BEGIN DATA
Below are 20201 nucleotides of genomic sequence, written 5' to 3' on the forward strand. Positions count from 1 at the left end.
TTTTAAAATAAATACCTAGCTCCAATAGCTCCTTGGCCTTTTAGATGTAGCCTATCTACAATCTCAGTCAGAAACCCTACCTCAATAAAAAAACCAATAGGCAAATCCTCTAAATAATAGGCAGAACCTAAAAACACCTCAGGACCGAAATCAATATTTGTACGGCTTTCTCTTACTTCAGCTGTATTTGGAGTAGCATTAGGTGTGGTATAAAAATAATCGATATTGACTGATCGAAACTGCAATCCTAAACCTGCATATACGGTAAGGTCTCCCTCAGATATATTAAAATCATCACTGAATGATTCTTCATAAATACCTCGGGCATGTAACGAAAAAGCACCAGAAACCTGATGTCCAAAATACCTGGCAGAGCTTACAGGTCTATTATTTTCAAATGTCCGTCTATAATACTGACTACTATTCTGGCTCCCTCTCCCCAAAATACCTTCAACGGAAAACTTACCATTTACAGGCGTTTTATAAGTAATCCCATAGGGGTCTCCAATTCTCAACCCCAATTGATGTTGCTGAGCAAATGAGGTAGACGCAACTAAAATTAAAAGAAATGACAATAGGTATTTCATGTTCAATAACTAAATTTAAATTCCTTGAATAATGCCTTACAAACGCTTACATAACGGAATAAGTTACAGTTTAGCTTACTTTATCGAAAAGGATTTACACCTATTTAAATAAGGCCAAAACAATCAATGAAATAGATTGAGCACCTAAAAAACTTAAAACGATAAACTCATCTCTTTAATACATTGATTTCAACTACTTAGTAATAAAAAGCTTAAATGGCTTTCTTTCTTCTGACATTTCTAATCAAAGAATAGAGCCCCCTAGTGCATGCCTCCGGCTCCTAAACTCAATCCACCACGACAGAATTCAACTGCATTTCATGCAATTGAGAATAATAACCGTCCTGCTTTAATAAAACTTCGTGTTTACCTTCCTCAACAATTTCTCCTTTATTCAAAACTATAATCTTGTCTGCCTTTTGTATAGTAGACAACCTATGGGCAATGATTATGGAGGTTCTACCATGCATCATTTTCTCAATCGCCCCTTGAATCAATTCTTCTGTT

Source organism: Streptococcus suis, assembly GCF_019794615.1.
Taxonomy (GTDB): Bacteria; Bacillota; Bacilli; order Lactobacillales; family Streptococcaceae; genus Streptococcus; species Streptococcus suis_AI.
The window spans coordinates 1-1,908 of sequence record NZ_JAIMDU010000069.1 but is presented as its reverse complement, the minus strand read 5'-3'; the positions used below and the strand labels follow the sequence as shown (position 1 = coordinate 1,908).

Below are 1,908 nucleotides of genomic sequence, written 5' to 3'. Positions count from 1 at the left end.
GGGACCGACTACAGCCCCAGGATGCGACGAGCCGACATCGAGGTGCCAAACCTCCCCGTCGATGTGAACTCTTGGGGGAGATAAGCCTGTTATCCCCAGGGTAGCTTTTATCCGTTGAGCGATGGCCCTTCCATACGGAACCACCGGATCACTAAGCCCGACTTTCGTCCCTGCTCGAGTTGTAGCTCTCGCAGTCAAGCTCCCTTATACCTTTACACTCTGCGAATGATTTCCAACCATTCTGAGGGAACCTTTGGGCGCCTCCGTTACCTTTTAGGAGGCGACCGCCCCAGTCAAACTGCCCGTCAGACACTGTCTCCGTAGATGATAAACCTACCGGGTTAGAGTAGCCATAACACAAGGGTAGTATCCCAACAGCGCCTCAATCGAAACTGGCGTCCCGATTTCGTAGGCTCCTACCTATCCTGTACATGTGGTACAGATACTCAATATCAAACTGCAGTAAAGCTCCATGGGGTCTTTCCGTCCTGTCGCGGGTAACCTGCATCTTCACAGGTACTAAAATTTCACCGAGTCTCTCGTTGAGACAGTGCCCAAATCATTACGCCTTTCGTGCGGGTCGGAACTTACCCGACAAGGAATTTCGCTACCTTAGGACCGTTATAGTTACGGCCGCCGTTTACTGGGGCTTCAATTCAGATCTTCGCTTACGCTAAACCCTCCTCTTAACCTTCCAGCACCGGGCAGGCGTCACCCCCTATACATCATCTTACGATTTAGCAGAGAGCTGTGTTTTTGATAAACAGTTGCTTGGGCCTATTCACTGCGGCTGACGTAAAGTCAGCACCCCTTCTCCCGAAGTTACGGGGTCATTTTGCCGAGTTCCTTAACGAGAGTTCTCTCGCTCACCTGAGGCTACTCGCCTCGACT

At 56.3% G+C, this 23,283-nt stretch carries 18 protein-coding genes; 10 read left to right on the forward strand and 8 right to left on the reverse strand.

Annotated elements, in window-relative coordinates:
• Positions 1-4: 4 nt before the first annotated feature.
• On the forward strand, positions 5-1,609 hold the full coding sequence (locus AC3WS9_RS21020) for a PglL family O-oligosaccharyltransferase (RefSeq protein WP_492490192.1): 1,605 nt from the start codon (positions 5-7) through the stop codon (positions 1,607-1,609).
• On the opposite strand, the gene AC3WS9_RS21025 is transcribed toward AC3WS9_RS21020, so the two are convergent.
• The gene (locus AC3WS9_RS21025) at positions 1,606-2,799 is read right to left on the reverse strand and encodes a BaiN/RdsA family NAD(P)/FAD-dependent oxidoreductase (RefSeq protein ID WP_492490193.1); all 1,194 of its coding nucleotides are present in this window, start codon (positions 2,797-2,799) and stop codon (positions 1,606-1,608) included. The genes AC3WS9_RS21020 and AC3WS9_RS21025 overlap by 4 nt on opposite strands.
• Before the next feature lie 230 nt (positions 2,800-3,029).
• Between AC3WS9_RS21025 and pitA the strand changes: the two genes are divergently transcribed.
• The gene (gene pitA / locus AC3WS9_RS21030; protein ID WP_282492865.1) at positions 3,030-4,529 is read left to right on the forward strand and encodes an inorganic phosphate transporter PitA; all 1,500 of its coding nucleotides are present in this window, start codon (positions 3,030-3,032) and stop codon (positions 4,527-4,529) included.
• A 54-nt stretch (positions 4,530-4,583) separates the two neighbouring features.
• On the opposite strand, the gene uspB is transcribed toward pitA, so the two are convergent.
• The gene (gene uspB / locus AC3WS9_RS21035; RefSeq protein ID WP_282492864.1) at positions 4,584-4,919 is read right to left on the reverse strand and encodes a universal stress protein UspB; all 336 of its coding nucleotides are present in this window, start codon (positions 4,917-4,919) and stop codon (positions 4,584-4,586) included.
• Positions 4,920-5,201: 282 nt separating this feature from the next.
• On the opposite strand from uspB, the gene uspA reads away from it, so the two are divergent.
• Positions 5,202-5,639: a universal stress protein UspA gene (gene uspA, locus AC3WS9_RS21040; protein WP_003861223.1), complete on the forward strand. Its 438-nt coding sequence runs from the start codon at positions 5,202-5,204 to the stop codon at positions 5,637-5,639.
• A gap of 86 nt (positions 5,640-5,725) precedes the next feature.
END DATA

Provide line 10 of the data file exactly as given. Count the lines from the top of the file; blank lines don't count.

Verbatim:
• Positions 1-4: 4 nt before the first annotated feature.